“I really think that having all the principles is to say that it works out in real life. We have our ideals, which can turn into perfectionism. Or we can try to systemize it and turn it into a list, but eventually there’s some sort of mental breakdown that happens… That’s what principles are for,” Brandy said.

Get Your FREE Homeschool Planning Guide

✔4 Questions to Ask Before Planning

✔7 Steps to an Easy Homeschool Plan

Featured Image

I absolutely loved hearing Brandy’s perspective on the value and role of principles! She also shared some personal stories and examples from their own family’s life.

“[Charlotte Mason’s] philosophy has equipped us to at least try to make wise decisions… Having this framework helped me survive even normal motherhood,” she said.

Brandy Vencel interview

I greatly appreciated her distinction between ideas and a check-off list. The principles are to be interpreted with love and relationship with your own children. It is not a system to produce exact-replica, factory models. We’re dealing with real, individual persons.

Many years ago, Lynne Bruce shared these wise words with Brandy: “A philosophy is meant to be walked.

Brandy continued, “We’re only seeing a moment in time… There’s no guarantee of outcomes, but we have a sovereign God, and we know He is infinitely good so we can trust Him.”

Relying on the character of God is my ultimate hope, because way too often it is Mom who is the problem!

Virtue building in homeschool?
You may also enjoy reading my post entitled Homeschooling is Not a Vending Machine.

When Mom has low energy {24:28}

Brandy had Lyme disease growing up and still experiences ongoing issues. “I had to reach a point where I had to accept my own limitations.” Having unrealistic expectations where she’d be able to do all the same things as the other moms she saw brought a lot of discouragement.

On the other hand, because Brandy didn’t have the energy to schedule a whole lot of extra things for her children, she saw how the ingenuity and independence of her children flourished. She was able to provide the resources they needed.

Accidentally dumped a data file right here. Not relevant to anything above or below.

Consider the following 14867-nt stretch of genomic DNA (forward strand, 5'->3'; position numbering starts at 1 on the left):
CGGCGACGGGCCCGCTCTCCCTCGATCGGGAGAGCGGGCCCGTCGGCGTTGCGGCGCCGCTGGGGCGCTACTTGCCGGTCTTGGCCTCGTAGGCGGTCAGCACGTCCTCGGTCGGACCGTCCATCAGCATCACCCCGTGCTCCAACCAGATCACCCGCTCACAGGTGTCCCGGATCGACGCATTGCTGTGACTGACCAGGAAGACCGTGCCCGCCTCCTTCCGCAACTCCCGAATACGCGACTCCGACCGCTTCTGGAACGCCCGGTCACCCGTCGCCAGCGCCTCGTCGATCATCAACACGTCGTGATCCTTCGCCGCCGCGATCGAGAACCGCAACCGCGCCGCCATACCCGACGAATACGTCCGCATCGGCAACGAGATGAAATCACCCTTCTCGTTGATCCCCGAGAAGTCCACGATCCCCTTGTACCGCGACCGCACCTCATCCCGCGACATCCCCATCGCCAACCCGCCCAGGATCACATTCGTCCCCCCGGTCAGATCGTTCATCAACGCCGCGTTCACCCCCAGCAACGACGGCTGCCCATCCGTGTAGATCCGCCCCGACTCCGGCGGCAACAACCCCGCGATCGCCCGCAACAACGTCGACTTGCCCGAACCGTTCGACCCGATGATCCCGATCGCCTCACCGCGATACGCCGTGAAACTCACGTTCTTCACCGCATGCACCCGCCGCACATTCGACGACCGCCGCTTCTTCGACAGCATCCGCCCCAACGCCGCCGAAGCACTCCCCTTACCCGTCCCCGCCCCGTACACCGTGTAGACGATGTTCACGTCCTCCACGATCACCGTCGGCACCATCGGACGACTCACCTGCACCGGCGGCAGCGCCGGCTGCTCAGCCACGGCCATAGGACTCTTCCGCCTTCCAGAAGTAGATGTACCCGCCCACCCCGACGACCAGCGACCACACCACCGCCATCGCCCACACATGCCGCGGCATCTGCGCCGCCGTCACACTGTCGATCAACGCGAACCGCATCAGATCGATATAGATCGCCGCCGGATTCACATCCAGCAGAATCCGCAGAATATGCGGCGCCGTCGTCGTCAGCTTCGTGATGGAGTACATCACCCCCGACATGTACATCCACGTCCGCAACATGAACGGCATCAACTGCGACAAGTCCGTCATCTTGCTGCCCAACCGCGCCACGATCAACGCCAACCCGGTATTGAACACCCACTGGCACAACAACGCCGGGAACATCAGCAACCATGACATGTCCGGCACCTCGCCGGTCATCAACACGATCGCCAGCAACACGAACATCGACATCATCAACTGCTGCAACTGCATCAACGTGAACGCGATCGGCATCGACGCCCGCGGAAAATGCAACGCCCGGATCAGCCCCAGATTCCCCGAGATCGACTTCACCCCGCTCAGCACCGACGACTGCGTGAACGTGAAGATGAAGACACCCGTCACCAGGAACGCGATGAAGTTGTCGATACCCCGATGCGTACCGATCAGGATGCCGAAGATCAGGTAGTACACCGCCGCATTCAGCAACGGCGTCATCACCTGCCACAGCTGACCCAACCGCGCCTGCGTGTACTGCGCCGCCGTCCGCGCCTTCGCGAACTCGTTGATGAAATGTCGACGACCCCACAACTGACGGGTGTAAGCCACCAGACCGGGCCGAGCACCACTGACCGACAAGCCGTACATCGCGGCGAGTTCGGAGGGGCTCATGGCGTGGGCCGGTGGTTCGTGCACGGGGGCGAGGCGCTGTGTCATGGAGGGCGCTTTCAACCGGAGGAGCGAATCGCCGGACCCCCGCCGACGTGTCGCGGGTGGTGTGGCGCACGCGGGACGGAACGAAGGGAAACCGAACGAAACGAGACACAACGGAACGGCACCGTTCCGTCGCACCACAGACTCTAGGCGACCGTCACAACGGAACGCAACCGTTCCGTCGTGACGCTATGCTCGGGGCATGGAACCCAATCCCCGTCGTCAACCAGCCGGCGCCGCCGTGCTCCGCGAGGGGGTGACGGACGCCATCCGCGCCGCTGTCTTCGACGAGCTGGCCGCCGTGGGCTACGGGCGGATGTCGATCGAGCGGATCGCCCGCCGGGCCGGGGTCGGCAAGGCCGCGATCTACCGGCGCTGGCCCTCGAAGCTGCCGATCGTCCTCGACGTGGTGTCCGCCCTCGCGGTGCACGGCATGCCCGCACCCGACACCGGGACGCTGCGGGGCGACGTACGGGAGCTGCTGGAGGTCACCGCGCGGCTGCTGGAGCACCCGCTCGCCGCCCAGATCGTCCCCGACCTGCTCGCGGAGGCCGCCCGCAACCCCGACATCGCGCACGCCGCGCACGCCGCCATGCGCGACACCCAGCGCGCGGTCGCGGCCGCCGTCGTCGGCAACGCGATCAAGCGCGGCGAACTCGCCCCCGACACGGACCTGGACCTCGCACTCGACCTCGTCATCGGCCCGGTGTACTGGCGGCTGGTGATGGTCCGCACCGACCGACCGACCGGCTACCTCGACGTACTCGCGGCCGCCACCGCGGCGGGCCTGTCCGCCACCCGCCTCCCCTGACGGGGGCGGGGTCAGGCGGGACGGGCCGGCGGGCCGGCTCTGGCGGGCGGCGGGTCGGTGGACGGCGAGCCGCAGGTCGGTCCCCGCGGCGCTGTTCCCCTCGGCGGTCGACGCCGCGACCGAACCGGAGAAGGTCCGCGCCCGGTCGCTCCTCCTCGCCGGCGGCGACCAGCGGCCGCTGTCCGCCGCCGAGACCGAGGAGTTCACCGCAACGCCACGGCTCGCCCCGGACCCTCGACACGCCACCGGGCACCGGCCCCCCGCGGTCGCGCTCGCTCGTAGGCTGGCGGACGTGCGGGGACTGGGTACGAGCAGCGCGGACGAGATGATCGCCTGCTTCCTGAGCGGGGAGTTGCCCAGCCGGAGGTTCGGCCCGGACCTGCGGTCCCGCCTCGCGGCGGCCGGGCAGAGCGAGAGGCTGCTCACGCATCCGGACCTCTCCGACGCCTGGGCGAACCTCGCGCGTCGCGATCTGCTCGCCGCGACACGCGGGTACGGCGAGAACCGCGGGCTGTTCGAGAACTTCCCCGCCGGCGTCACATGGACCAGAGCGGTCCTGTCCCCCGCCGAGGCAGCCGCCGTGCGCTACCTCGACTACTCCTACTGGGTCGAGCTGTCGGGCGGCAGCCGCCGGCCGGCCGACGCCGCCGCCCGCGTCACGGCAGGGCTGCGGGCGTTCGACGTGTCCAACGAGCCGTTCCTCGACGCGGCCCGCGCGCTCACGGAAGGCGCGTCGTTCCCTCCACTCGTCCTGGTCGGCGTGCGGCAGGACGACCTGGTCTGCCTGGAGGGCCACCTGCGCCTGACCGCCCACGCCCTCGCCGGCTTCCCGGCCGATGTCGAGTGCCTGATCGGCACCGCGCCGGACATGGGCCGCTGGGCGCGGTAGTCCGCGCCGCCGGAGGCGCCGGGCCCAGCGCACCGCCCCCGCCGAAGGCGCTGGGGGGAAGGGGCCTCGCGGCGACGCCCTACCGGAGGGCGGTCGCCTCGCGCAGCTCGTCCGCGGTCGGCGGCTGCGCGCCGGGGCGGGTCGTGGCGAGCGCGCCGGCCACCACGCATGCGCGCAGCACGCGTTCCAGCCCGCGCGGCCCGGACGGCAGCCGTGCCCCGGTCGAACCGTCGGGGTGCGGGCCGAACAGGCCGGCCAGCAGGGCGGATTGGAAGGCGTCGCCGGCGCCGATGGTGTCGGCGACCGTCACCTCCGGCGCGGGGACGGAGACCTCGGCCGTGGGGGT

Time will tell the truth” is something Brandy’s doctor says often. So many people want to offer you a quick solution, or even make a profit off of you. Brandy had to learn how to do her own research.

“You have only so much time, you have only so much money, and you have only so much energy to spend on fixing yourself. You have to decide what you’re going to designate for that endeavor, and then let the rest go and learn to live life the best you can,” Brandy encouraged.

Brandy shared such encouragement and helpful perspective in this portion of the interview. If you struggle with chronic health issues, be sure to listen to the full conversation! You can read Brandy’s whole blog post series on The Low-Energy Mom’s Guide To Homeschooling here.

Mother Culture {31:31}

You can find the original Parents’ Review Mother Culture article by A here. Brandy summarized the advice this way:

  • Read for 30 minutes a day
  • Make it a habit
  • Do it most days
  • Have 3 kinds of books going, and pick up the one you feel fit for that day
Brandy Vencel interview

You don’t have to read for 2 hours a day for it to count! Isn’t that a relief?

Brandy also realized that she could read her Bible aloud when her children came into her room instead of viewing it as an interruption that curtailed her reading time.

[Our children] want to listen, so why not read them really good things?” Brandy said.

You have to purposefully pursue this important habit as Mom! Feeding our minds will help us survive for the long-haul as homeschool moms.

We’re also modeling a healthy, happy adulthood for our children. “It’s good for the children to see us being fully human,” Brandy reminded.

Brandy also mentioned that maintaining a habit of reading has helped her not blow things out of proportion. It makes our world bigger!  When our world is bigger, the spilled milk (or the homeschool day) won’t seem quite so monumental. “Broad reading…really lends that stability to your personhood,” Brandy said.

Recently, Brandy has been reading Anti-Fragile by Nassim Nicholas Taleb.

Missy Andrews Center for Lit My Divine Comedy interview
You may also enjoy my interview with Missy Andrews where we discussed similar ideas about where we find our identity as homeschool moms.

Find Brandy Vencel Online

Bad Days and Weeks: Troubleshooting Difficulties in the Home Schoolroom MP3

Check out all the other interviews in my Homeschool Conversations series!

Homeschool Conversations Video Interviews
Spread the love

Join My Newsletter
Enjoy subscriber exclusives and a weekly poem!

Leave a Comment

Your email address will not be published. Required fields are marked *